Around the start of March I opted for a new haircut. I prefer to have longer hair because I’ve got good hair and because I think it’s a look more reflective of my spirit. Unfortunately I’ve got a wilful head of hair which meant that some days I might look a million dollars, but there were many more days when I looked untidy and decidedly un-corporate.
I decided to go for a David Beckham type style, which excited my hairdresser no end – he’s been trying to get me to go shorter for yonks. As it happens it’s a style that suits my hair type, and though it was quite novel for me at first it was a lot easier to manage. Most importantly perhaps, it went down a treat with my audience.
I went into work the next week and got all sorts of positive comments. The general consensus was that I’d become quite handsome overnight. That was the sort of positive affirmation I was after and I went home chuffed.
A couple of weeks ago I went back to my hairdresser. Like most gentlemen of my vintage I’ve now got a few grey hairs. They’re not so easy to spot in my hair – I’m blonde – but I found that overall it made my hair a bit duller in aspect. Used to be I had beautiful hair that everyone would comment on. I took it for granted probably, but suddenly I was missing the soft glow my hair once had. On just this one occasion I decided to get some colour in my hair.
I used to do it much more often. At my most fashionable I’d get blonde highlights put through my hair. Nothing too garish, more subtle and stylish than that. I wasn’t looking to make a statement, but rather complement what I already had. Unlike a lot of blokes I had no real qualms about that. I grew up in a household in which my mum was a very strong advocate for appearance and style. Over the years she had a multitude of different hair styles, and had it coloured more often than not – on top of which she was always beautifully dressed. She wanted that for her children too, especially me, and I remember the very first time I got my hair coloured. I must have been about 14, at the Biba hair salon in the complex at Greensborough.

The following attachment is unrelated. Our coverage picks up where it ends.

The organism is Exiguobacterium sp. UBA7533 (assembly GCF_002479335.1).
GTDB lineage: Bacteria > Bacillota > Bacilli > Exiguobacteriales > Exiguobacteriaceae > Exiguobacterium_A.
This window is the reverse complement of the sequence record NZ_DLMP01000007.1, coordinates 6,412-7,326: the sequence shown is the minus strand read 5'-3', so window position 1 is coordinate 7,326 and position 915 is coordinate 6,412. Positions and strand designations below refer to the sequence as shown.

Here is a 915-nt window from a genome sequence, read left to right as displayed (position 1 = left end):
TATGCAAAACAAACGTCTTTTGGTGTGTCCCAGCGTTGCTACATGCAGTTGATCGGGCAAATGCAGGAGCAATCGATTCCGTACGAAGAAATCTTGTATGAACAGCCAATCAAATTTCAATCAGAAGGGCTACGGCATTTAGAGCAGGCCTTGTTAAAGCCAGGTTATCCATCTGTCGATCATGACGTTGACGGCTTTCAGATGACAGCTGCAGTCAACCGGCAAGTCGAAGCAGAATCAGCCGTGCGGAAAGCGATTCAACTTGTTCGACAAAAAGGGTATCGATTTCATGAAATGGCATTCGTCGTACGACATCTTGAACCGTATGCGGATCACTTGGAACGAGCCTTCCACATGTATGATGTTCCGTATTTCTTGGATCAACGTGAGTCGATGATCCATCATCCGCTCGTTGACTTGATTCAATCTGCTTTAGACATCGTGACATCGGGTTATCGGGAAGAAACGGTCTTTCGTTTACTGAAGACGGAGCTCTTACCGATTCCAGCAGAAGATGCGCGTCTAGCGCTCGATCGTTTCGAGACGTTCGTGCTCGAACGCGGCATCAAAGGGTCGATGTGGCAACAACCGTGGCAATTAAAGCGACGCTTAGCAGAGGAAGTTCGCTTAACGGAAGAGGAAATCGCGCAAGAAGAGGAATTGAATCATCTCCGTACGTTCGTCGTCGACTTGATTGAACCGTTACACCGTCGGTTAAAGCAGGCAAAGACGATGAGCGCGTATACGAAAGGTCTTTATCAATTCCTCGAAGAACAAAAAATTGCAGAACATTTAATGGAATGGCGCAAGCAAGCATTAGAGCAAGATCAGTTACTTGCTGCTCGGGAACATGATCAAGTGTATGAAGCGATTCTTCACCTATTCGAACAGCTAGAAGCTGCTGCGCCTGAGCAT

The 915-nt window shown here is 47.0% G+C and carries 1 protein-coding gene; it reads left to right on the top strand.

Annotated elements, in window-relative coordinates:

So anyway I turned up to get my hair coloured for the first time in about ten years. All I wanted was to take the grey hairs in my head and make then a subtle blonde. It was a look that people might not notice at a micro level, but would enhance the overall aspect of my hair – less flat, more bright.
I was happy with the outcome, and nobody noticed I had my hair coloured. But then people began to comment on my overall look. Someone said I looked ten years younger. The positive feedback I was receiving before amped up further. Combined with the fact that my enforced diet has made me much fitter I am in large part a transformed man (outwardly; working on the inward). The positive reception has been huge and gratifying, even if I don’t necessarily see what all the fuss is about – I look in the mirror and see a traditionally handsome man, not the rad dude I was before.
These changes have had unintended consequences. In recent times a bunch of trainees have come on board and are working in a room near where I sit. All but one of them is female, and the eldest would be about 27. There are some very girls among them.
I’m always friendly, and of course I’m always running into them. I know most by name now and have often shared a joke and some harmless banter, as is my way. They’re much too young for me to look at except as really nice girls. Some of them see it differently.
One of them has been playfully aggressive with me, even suggestive. Handsome she calls me whenever she sees me. She talks about what a good catch I am as if I might want to prove it to her.
Another – a real knock-out – has a sensual playfulness towards me. She’s really nice, but has that ring of confidence about her, as if she knows the power she has over men. I think she sees me as a challenge, and I suspect her main interest is to draw my attention to her.
The last is a lovely girl who is just plain and simple sweet on me. No ulterior motives, no games, she just thinks I’m a lovely guy and sends all these positive vibes my way. She’s very receptive and wants to work with me.
All this is flattering, and maybe a bit more than that. I’m hoping that I don’t have to actively fend any off. Even if the circumstances were different I don’t think I’d be any more interested. The circumstances are such though that I know what I want and who – I just hope she’s just as impressed with the re-fashioned me as the rest of the world appears to be.